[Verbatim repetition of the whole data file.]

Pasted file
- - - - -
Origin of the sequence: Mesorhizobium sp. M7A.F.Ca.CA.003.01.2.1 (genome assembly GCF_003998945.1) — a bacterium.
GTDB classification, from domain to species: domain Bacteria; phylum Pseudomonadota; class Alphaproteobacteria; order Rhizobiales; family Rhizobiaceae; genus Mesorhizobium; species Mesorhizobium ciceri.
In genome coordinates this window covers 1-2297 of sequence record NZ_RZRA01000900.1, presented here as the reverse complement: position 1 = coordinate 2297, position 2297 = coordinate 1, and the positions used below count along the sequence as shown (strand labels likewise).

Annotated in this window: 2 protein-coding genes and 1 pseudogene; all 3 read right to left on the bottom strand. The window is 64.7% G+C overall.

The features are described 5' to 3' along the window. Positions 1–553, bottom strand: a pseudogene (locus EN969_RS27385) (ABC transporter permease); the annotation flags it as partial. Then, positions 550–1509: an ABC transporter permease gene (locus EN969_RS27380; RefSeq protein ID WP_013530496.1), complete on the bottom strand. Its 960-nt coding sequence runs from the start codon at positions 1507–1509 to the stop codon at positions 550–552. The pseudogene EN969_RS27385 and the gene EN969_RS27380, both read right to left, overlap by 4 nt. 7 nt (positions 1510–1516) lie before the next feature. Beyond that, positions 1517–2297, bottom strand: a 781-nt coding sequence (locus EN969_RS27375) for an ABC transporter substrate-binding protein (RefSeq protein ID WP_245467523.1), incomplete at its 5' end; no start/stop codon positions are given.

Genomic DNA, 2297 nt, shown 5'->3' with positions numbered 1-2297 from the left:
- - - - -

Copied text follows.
Origin of the sequence: Mesorhizobium sp. M7A.F.Ca.CA.003.01.2.1 (genome assembly GCF_003998945.1) — a bacterium.
GTDB classification, from domain to species: domain Bacteria; phylum Pseudomonadota; class Alphaproteobacteria; order Rhizobiales; family Rhizobiaceae; genus Mesorhizobium; species Mesorhizobium ciceri.
In genome coordinates this window covers 1-2297 of sequence record NZ_RZRA01000900.1, presented here as the reverse complement: position 1 = coordinate 2297, position 2297 = coordinate 1, and the positions used below count along the sequence as shown (strand labels likewise).

Annotated in this window: 2 protein-coding genes and 1 pseudogene; all 3 read right to left on the bottom strand. The window is 64.7% G+C overall.

The features are described 5' to 3' along the window. Positions 1–553, bottom strand: a pseudogene (locus EN969_RS27385) (ABC transporter permease); the annotation flags it as partial. Then, positions 550–1509: an ABC transporter permease gene (locus EN969_RS27380; RefSeq protein ID WP_013530496.1), complete on the bottom strand. Its 960-nt coding sequence runs from the start codon at positions 1507–1509 to the stop codon at positions 550–552. The pseudogene EN969_RS27385 and the gene EN969_RS27380, both read right to left, overlap by 4 nt. 7 nt (positions 1510–1516) lie before the next feature. Beyond that, positions 1517–2297, bottom strand: a 781-nt coding sequence (locus EN969_RS27375) for an ABC transporter substrate-binding protein (RefSeq protein ID WP_245467523.1), incomplete at its 5' end; no start/stop codon positions are given.

Genomic DNA, 2297 nt, shown 5'->3' with positions numbered 1-2297 from the left: